Use this URL to cite or link to this record in EThOS: http://ethos.bl.uk/OrderDetails.do?uin=uk.bl.ethos.691092
Title: Live work : the impact of direct encounters in statutory child and family social work
Author: Noyes, Charlotte
ISNI:       0000 0004 5916 6494
Awarding Body: University of East London
Current Institution: University of East London
Date of Award: 2015
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Abstract:
The aim of this research project was to examine the impact of direct work on practitioners in the field of statutory child protection. The author’s premise was that this work was anything but straightforward and that surprisingly, given the intense scrutiny on Children’s Services following a child death, there was little research into the day-to-day practice of front line staff. The aim was to explore whether psychoanalytic theory could be useful in understanding and making sense of the social work task. Data was collected through observation and semi-structured interviews in one Local Authority Child in Need team over a period of six months. The findings indicated that practitioners experienced direct work with some individuals and families as profoundly disturbing and that this affected them physiologically as well as psychologically. These effects persisted over time and appeared very difficult for the workers to process or articulate. This could be expressed through embodied or non-verbal communication in the interview. Practitioners appeared to be ‘inhabited’ by particular clients, suggesting phenomena such as projective identification were in operation. The intensity and persistence of the impact on the practitioners appears to be directly related to the quality, nature and intensity of the psychic defences functioning for the particular client. Significantly, the research indicated that when practitioners were dealing with the negative and disturbing projections from the (adult) clients it seemed from the data that the focus on the child would slip so that the child appeared to recede from view. Symptoms experienced by the practitioners were akin to trauma and research and theory on primary and secondary trauma were considered. Other issues raised included shame, which affects the clients, practitioners and the organisation and the meaning and implications of this are explored. Links between neuroscience and projective identification are addressed as well as the role of the organisation, particularly as a container for these toxic and disturbing encounters.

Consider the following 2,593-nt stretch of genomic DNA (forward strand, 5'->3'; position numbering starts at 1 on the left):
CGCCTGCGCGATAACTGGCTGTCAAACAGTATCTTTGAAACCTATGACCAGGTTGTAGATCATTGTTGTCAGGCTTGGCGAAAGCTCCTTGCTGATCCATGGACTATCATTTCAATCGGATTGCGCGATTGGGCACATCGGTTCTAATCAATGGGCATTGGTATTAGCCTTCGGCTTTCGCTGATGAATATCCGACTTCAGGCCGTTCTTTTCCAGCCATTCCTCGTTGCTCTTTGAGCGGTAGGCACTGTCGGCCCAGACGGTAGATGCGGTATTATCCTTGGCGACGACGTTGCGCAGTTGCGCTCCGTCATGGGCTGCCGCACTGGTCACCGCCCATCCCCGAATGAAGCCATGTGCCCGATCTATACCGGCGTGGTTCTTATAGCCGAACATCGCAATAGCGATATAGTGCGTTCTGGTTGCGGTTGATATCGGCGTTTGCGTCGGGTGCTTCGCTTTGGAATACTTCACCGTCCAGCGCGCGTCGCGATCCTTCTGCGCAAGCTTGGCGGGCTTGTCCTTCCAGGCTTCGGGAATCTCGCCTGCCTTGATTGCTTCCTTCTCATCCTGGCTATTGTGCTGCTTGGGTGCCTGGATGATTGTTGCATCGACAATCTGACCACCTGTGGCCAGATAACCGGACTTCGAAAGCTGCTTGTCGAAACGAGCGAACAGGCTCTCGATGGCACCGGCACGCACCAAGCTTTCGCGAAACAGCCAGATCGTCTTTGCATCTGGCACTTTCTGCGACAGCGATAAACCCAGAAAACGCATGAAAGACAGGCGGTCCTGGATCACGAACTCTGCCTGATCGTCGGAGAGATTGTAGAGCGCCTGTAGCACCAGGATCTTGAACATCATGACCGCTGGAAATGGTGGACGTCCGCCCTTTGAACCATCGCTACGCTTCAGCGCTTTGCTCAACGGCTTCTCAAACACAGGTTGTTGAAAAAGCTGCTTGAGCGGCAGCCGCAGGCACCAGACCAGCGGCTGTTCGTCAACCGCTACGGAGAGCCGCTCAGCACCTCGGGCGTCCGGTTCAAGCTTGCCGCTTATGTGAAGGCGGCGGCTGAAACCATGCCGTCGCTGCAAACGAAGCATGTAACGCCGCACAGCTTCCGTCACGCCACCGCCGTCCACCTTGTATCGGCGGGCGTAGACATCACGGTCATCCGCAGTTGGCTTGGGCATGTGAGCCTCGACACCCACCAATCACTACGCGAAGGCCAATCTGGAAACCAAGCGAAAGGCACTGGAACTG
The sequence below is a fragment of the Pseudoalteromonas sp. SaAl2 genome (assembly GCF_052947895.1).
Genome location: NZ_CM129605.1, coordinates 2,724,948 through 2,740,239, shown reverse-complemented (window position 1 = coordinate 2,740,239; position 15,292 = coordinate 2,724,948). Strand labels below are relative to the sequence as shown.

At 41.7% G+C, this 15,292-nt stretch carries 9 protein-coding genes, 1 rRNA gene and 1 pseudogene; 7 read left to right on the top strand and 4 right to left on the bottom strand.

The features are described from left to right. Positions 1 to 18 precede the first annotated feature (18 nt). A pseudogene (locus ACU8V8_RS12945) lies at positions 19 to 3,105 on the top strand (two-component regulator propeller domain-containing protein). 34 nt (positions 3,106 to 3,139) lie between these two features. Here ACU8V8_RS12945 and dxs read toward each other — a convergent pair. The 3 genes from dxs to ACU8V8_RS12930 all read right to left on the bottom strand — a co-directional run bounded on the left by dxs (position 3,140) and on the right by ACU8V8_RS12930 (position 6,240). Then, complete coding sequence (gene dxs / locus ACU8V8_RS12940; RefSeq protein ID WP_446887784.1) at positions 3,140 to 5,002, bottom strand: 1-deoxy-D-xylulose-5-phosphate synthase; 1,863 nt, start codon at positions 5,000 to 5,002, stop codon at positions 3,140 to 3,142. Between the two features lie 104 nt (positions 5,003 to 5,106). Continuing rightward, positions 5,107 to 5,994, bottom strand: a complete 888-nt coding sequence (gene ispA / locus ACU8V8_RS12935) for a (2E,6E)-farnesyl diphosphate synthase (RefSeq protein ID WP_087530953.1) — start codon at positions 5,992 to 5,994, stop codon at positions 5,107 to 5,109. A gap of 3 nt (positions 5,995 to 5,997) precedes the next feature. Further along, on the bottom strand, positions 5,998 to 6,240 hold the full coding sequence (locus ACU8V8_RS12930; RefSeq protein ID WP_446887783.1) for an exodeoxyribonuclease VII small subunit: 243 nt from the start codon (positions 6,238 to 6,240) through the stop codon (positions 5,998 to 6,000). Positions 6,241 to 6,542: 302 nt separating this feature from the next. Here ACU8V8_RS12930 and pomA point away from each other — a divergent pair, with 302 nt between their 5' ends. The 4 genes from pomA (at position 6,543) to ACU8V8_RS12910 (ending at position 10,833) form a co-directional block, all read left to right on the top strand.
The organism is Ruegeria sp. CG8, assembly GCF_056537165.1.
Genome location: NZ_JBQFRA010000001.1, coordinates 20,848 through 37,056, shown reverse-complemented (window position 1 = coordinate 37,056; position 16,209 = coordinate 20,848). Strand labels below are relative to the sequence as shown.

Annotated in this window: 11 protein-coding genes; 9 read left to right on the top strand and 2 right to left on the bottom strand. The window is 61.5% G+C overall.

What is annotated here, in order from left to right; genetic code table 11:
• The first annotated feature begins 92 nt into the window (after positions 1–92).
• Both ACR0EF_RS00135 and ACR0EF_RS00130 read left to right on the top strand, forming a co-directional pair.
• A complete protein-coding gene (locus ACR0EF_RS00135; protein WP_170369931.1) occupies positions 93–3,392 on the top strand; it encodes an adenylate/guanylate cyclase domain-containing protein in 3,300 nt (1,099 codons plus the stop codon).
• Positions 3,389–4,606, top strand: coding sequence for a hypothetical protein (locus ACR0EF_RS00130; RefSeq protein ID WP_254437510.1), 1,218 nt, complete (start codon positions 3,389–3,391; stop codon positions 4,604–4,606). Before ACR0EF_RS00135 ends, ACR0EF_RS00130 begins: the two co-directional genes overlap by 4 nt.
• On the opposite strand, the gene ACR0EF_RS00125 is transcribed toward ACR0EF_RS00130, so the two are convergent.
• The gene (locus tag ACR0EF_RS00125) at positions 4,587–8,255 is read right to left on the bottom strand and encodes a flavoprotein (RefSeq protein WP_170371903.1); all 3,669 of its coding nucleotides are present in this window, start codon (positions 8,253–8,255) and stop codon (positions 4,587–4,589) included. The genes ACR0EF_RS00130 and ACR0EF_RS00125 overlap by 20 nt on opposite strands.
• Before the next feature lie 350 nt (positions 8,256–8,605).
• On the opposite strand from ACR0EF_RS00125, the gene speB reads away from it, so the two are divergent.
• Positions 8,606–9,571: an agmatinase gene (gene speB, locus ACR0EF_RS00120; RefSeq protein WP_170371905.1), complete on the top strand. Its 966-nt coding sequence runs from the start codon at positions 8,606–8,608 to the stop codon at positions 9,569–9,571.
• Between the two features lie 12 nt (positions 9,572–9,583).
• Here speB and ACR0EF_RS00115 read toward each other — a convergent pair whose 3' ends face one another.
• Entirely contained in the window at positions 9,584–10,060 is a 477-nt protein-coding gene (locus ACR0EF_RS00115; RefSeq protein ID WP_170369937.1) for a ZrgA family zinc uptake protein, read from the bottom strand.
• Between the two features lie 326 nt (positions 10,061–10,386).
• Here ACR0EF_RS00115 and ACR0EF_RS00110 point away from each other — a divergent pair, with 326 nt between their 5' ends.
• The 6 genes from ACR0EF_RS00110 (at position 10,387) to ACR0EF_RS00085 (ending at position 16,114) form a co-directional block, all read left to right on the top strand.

Supervisor: Not available Sponsor: Not available
Qualification Name: Thesis (Professional Doctorate) Qualification Level: Doctoral
EThOS ID: uk.bl.ethos.691092  DOI: Not available
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